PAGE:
Industry Week in Review – September 21, 2018

KippsDeSanto & Co. Industry Week in Review – September 21, 2018


Increased defense spending continues to be a primary emphasis for the federal government.  Multiple branches of the military have received or will receive increased funding in the foreseeable future.  Furthermore, IT modernization and heightened security continues to be an ongoing area of focus for the both the commercial and federal end markets.

Aerospace & Defense Update

U.S. Army weapons and munitions technology development is receiving a large-scale cash injection in the recently passed GFY2019 spending bill, which was passed much earlier this calendar year than in 2018.  (“RDT&E”) dollars for weapons and munitions technology increased by $343 million in the bill, representing more than the $40 million in RDT&E funding that the Army had previously requested for 2018.  Even though the Army’s budget request had dropped in February of this year, the service has been proactive by forming cross-functional teams to tackle top modernization priorities.  These teams are essential to rapidly modernize forces to go up against adversaries such as Russia and China with top priorities being long-range precision munitions and small unmanned aircraft systems.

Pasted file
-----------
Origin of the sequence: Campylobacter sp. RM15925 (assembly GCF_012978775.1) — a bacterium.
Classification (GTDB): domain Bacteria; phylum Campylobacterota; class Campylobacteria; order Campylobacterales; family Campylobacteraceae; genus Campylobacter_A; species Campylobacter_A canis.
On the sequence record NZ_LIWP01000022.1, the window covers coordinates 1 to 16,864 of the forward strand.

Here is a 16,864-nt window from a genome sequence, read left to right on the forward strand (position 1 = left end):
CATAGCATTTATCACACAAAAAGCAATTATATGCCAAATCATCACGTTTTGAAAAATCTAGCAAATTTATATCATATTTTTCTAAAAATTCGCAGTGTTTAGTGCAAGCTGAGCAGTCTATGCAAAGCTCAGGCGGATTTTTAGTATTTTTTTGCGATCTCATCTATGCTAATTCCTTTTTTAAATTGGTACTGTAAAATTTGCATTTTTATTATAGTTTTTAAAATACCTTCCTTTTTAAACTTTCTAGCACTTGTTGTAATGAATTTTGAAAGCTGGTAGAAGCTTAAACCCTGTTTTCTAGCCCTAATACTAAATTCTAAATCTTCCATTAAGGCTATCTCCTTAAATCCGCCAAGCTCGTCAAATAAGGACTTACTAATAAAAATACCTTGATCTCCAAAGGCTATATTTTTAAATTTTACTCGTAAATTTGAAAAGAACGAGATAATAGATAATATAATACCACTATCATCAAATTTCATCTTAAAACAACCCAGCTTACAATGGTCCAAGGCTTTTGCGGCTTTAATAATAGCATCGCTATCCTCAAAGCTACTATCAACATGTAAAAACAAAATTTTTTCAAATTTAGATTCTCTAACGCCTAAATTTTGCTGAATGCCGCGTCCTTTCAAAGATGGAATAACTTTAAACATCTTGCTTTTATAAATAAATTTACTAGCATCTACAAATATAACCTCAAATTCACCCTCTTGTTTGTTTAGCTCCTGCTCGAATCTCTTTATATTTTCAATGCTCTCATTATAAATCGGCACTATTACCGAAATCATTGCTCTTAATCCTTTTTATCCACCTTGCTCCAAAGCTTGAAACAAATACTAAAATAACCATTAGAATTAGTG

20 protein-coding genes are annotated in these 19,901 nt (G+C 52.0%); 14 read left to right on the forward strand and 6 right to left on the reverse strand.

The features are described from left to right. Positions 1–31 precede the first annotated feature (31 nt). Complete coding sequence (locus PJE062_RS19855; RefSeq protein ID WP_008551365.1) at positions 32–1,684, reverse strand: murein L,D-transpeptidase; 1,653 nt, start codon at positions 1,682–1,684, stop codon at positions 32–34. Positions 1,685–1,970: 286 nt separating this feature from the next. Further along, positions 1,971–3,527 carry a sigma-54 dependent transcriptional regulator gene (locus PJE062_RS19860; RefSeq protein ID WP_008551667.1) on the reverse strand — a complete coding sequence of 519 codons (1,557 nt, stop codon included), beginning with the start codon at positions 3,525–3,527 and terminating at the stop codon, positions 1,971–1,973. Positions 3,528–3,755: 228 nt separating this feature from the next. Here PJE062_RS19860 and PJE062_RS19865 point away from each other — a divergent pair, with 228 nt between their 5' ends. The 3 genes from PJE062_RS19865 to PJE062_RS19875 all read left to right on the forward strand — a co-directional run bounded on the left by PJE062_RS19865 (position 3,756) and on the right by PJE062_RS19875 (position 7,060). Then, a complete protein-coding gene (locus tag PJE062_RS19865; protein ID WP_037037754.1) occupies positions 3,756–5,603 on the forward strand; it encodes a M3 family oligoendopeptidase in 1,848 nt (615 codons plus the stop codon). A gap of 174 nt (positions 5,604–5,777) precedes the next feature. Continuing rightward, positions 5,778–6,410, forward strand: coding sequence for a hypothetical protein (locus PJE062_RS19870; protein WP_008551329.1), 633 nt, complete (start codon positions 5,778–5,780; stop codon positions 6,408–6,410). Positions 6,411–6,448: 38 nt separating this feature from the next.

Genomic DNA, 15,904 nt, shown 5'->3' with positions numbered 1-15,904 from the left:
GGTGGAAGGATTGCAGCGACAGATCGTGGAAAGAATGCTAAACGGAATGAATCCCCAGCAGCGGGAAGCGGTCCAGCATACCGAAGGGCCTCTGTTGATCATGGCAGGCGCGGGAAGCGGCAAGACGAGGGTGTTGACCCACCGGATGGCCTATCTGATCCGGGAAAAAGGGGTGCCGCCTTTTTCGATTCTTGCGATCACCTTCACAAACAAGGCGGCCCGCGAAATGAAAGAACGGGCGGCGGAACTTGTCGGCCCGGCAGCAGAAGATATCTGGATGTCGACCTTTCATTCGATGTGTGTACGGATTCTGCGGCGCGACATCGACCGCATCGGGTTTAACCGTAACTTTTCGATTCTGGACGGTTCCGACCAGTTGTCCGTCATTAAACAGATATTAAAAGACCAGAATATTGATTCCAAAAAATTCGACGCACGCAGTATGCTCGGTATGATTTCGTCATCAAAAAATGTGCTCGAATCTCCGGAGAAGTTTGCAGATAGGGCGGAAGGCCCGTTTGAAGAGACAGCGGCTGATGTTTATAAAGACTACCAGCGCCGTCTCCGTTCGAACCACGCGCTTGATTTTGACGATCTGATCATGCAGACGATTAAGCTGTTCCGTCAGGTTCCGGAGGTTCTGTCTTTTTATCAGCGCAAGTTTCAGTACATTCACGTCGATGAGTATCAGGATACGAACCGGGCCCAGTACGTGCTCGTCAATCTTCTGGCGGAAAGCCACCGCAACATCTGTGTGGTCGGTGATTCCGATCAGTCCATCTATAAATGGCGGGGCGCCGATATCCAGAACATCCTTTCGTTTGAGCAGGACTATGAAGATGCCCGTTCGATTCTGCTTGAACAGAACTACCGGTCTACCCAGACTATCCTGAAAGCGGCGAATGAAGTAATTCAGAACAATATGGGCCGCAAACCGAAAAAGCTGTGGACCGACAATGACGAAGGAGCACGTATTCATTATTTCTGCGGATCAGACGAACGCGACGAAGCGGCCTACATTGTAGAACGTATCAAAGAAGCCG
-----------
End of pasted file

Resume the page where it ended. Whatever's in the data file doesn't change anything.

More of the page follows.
The U.S. Air Force estimates that creating a Space Force will cost a total of approximately $13 billion over the next five years, including an initial $3 billion cost to start up this program.  The proposal, put forth by the Air Force to add a sixth branch of the military, estimates that more than 13,000 personnel will be needed on top of existing space operators to help stand up the Space Force.  In addition, the proposal estimates that the Space Force headquarters would be established in GFY2020, and the services would begin transferring the space personnel and programs the following year.  Under the proposal, there is a possibility of re-integrating the intelligence community within the newly-formed military space community through the use of the National Reconnaissance Office.

Government Technology Solutions